Emmaus Correspondence Centre Canada exists to teach and spread the Word of God through correspondence courses and other materials. The courses are designed to be evangelical, educational and edifying in nature and consistent with the Emmaus Correspondence Centre Canada doctrinal statement of faith.
In 1938 the Lord gave Ed Harlow, a young missionary in the Belgian Congo, a desire to establish a Bible school in North America. Shortly after, Harlow left his mission station and travelled to Toronto, Canada where, in 1941, he (along with John Smart and Ernest Tatham) founded Emmaus Bible School. During the first year of classes, 144 students enrolled to study God's Word.
After that first year it became obvious that many other people wanted to learn from the solid Bible teaching that Emmaus Bible School offered. However not everyone could attend the school in Toronto. So the Lord led Harlow and Smart to create correspondence courses from the material being taught at Emmaus. The first three titles offered were Doctrine, The New Testament, and Child Study.
Within a few months, 137 students (from Alberta to New Jersey) were reading and studying the Bible lessons. The Correspondence school continued to grow, and by 1948 there were 17 titles available with over 2,000 courses distributed.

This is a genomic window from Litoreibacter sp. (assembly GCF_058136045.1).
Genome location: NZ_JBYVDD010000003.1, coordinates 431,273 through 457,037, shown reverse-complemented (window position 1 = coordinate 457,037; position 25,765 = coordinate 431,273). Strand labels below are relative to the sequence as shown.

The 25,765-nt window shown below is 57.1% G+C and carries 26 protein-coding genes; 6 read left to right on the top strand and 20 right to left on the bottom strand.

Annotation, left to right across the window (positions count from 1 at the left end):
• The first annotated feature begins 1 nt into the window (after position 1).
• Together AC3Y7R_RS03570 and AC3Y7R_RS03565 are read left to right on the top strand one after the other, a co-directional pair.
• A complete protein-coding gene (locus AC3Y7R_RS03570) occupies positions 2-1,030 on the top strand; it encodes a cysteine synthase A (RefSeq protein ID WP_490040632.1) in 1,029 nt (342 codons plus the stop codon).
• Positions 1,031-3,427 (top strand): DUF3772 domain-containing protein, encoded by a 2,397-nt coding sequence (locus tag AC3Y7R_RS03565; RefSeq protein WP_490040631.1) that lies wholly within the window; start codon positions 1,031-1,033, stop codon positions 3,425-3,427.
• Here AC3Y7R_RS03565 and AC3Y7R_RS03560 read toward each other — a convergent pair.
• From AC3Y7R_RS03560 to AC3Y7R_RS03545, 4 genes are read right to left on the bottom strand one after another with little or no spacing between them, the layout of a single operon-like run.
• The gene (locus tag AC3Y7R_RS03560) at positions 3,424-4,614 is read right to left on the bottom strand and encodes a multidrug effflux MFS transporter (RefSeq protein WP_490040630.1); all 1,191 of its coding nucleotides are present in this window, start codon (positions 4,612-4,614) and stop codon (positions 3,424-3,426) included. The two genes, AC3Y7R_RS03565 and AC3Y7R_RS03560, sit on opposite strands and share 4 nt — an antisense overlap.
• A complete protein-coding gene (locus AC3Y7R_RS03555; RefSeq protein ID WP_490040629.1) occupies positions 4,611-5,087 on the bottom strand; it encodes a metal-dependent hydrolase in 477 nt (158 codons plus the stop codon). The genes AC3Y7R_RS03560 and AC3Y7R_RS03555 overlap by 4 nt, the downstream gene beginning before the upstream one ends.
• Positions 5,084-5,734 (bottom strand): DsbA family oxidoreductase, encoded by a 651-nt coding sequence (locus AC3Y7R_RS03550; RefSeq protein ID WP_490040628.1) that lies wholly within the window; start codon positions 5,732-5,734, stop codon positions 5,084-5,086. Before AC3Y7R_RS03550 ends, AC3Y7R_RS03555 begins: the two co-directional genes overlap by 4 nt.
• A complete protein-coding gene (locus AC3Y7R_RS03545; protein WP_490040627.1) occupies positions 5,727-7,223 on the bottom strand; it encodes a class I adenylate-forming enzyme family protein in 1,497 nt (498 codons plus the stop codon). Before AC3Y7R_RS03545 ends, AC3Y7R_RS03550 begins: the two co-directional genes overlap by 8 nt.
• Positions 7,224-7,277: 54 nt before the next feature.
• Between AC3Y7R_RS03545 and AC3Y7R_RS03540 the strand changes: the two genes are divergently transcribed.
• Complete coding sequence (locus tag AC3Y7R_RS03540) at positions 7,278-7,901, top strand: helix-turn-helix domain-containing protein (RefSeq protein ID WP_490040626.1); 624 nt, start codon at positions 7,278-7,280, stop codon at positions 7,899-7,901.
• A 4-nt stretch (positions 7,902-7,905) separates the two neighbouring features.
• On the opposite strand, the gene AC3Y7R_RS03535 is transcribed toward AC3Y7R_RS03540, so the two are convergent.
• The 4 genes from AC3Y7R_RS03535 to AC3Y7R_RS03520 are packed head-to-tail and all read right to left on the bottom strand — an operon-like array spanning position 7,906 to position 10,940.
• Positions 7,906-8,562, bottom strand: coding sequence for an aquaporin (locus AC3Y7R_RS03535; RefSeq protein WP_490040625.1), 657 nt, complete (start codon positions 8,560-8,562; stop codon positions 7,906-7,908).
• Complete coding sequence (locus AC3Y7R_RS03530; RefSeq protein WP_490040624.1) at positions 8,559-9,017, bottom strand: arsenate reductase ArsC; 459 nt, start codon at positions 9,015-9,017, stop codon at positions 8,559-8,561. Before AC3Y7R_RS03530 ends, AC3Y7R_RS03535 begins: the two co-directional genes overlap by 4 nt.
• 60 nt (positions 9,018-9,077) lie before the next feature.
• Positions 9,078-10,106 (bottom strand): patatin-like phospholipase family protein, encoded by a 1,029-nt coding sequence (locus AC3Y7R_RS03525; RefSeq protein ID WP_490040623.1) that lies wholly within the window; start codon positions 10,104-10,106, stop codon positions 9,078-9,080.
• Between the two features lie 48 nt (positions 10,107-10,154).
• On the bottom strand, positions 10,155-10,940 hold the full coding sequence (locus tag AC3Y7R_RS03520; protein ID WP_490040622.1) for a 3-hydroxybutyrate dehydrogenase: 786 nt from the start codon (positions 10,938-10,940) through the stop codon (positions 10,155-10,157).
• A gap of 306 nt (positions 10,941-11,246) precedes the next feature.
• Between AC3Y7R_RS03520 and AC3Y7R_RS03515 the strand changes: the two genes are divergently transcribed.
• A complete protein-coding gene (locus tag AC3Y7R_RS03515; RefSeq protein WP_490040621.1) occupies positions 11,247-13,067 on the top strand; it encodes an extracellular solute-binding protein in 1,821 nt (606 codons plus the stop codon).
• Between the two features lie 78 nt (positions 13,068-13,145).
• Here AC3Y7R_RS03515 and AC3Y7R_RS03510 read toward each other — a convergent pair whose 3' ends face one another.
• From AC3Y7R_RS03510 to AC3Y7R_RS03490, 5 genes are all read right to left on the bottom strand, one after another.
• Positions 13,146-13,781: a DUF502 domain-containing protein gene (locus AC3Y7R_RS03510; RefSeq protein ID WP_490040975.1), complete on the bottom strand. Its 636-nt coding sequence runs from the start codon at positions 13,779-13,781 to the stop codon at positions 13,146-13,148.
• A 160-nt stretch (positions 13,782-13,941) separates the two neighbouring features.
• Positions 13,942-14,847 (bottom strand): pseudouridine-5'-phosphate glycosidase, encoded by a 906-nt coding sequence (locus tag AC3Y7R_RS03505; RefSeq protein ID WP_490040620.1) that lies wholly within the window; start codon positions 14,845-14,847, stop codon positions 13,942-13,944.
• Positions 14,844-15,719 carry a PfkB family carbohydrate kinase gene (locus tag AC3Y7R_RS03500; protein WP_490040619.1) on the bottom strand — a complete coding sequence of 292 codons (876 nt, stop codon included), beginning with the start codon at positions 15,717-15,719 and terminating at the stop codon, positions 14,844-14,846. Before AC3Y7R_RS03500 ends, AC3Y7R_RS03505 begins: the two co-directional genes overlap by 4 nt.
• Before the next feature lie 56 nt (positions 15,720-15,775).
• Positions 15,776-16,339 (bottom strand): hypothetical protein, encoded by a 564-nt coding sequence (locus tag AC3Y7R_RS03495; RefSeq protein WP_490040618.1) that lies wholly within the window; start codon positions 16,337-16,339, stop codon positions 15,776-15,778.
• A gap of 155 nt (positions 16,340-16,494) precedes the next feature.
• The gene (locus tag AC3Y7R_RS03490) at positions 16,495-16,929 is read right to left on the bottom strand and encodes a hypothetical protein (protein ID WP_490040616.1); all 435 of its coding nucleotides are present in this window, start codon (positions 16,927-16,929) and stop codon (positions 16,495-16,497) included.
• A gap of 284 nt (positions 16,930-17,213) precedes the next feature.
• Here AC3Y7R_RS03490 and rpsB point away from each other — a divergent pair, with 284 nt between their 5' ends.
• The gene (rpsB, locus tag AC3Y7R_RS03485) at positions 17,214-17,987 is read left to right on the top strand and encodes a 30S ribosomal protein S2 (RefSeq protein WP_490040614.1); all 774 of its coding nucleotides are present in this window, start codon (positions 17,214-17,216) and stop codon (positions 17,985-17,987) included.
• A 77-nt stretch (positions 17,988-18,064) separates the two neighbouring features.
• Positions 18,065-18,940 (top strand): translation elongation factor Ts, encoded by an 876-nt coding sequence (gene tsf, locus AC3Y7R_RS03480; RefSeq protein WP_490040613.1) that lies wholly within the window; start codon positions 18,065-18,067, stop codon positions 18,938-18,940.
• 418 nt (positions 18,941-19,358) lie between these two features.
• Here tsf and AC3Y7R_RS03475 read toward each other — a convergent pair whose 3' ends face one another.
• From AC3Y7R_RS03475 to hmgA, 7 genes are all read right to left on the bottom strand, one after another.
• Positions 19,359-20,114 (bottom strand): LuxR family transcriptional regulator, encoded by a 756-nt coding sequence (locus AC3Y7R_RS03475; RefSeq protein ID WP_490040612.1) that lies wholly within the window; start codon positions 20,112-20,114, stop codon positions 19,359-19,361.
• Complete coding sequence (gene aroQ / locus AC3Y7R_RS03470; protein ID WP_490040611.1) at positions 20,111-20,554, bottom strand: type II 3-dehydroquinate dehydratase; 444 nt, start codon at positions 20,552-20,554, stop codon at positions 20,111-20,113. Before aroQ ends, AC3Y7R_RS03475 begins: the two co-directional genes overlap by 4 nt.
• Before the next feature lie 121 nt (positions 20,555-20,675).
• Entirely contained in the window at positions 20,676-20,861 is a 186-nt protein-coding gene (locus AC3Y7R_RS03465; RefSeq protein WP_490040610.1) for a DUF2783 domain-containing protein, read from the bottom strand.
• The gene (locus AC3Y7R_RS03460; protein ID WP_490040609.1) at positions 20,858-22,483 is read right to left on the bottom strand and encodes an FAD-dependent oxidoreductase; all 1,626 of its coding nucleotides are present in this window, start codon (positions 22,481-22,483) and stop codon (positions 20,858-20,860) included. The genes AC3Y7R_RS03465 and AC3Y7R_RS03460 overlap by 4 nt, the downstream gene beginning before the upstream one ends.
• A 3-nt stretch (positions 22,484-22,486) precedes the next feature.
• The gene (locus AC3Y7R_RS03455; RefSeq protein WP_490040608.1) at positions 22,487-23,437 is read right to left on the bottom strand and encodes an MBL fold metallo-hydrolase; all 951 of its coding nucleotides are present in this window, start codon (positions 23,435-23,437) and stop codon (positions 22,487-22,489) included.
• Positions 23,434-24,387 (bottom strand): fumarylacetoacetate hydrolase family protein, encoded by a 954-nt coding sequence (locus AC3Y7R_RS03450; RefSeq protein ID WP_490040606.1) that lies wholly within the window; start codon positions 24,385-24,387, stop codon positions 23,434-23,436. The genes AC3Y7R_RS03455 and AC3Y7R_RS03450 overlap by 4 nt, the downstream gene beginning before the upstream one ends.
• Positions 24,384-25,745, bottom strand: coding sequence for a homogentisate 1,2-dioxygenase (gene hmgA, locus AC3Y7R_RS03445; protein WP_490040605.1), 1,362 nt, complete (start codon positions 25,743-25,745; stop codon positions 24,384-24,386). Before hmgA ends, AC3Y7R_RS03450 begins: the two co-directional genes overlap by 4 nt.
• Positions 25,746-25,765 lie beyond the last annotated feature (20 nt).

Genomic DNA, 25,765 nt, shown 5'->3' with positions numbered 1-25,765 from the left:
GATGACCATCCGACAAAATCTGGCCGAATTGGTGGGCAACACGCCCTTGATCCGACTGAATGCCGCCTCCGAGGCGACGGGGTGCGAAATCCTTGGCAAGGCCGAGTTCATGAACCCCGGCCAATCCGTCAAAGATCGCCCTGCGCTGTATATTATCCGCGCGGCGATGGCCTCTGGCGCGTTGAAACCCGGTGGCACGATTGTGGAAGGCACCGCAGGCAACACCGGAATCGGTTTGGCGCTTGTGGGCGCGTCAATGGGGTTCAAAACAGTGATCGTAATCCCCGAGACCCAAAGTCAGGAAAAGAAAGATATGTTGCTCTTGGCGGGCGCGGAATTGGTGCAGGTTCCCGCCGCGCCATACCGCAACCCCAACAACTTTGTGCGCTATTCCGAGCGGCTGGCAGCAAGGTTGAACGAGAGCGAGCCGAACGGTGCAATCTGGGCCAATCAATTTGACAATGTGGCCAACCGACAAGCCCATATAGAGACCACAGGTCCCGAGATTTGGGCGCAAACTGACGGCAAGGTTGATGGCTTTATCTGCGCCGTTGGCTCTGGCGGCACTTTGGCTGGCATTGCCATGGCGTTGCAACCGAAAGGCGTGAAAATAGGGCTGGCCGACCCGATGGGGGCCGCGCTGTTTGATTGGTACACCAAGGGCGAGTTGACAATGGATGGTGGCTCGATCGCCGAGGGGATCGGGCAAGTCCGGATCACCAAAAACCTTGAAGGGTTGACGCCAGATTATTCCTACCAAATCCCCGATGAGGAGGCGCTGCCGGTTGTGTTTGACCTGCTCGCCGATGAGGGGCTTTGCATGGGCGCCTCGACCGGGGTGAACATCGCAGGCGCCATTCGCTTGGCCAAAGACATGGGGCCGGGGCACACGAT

In 1949, two developments significantly expanded the correspondence ministry. First, William MacDonald recognized the opportunity of reaching the lost by using the study courses. This led to the writing of What the Bible Teaches, which provides instruction about the basic truths of the Gospel. The second development was the idea of Cyril Brooks (a missionary in the Philippines) to broadcast sections of What the Bible Teaches over the radio, and then to offer the full printed course free to anyone who requested it. This free-offer promotion launched the overseas correspondence ministry.
The Lord continued to bless and ECS grew through the 50's and into the 60's. By 1965 there were more than 35 titles available, 3 million courses had been distributed worldwide, and 80 languages had at least one course in print.
But it didn't stop there. In 1977, William MacDonald wrote Born to Win. This course (specifically written to address issues relating to prison inmates) was an instrumental tool that brought about a tremendous time of growth in the prison ministry during the 1980's.
Emmaus Correspondence school (which had been a part of Emmaus Bible College) became an independent organization in 2002.
With the correspondence school now over 70 years old, the Lord continues to bless. Over 40 million courses in over 100 languages have been distributed in 120 countries, declaring the Gospel message to men, women, and children, as the Lord uses Emmaus Correspondence Centre Canada to bring "the Word to the world."